What is Standard Bank’s footprint in Africa and the DRC?
We are the largest banking organization in the continent, with a presence in 20 countries. We are also the largest bank by assets. In the DRC, where we manage more than US$300 million in assets, we have been present since 1992, following our acquisition of ANZ Grindlays. Over the last three years, we have made a considerable capital investment into the country, both in terms of cash capital and infrastructure capital. Indeed, we have completely reengineered our business in the DRC, including new IT systems and technology. We spent US$12 million putting that in place. We became primarily a corporate investment bank, so we do not look at retail banking anymore. We also increased our net equity to over US$45 million.
How important is the mining industry for Standard Bank?
Across the continent, mining is very important for the Standard Bank group. In the DRC we are probably the biggest bank in the industry. We provide financing to the big multinational miners as well as the different suppliers to the mining industry. Because of our relationship with the Standard Bank group, we are able to support any kind of transaction in the sector. For examples, with one of our mining clients we were able to facilitate a US$500 million financing.
How attractive is the DRC for mining investment?
The DRC has huge mineral deposits across a diversity of minerals: copper, cobalt, gold, diamonds, tin and others. There is an estimated US$24 trillion of mineral reserves in the DRC.
The ore grades are very high, and the yields are very good, so, for mining companies, there are huge returns to be made in DRC. Literally 60 km from Lubumbashi, in the Zambia copper-belt, grades are much lower. That said, the DRC faces other challenges that need to be addressed. While important players like Barrick, Glencore, Ivanhoe and others are already here, majors such as BHP Billiton, Vale, Rio Tinto and Anglo American need to see a change in the macroeconomic and socio-political situation in the country in order to enter the sector.
President Félix Tshisekedi has started making the right impression, by addressing corruption and improving the judicial system to encourage foreign direct investment, which is a good start and the government will need to continue to do a considerable amount more to address the socio-political and socio-economic situation in the country.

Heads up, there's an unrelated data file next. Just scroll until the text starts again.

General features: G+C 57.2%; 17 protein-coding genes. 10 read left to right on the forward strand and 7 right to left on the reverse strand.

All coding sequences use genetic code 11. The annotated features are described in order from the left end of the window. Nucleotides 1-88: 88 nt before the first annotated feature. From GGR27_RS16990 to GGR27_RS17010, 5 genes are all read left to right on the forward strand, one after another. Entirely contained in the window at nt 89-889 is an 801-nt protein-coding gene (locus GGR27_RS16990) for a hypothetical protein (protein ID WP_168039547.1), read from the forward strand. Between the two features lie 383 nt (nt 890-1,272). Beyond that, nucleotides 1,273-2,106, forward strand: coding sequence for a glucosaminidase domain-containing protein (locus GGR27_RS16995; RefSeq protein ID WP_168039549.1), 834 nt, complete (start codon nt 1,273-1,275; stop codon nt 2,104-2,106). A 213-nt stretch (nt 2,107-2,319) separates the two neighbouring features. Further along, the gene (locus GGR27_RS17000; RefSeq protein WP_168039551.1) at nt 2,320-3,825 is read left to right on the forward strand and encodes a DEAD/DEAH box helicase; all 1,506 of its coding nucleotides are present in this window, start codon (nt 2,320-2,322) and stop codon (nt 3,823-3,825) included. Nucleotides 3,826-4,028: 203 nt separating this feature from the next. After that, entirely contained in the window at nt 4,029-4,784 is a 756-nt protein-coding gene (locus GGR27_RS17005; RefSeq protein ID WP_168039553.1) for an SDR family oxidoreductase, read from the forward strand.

How has COVID-19 affected the industry in the DRC, and what pace of recovery do you expect?
Covid-19 has primarily been felt because of the slowdown in China, which is the biggest importer of both copper and cobalt from the DRC. We have seen price reductions in both metals, but as of May 2020 China is starting to reopen its businesses, so trade flows will increase again.
What does this mean for your banking business?
We have had a very good 2020 so far, leveraging of the re-engineering of our business that we have put in place as part of our overall restructuring in 2018-2019. This gives us the opportunity to ensure that, notwithstanding the challenges, we can still operate profitably.
Through the digitization of a number of our systems and platforms, our clients can safely transact with us from wherever they are and with the straight through processing that has been implemented, there is greater level of efficiency, quicker turn-around time and better operational results for both the clients and the bank.
Would you like to add a final message to our audience?
Standard Bank has been present in the country for 28 years and has a demonstrated commitment to the country. Africa is our home and we drive her growth. The same is true for the DRC. Our objective is to become the number one corporate investment bank in the country. We will continue to improve our platforms and services to make sure that, from the clients’ perspective, we cater to their needs.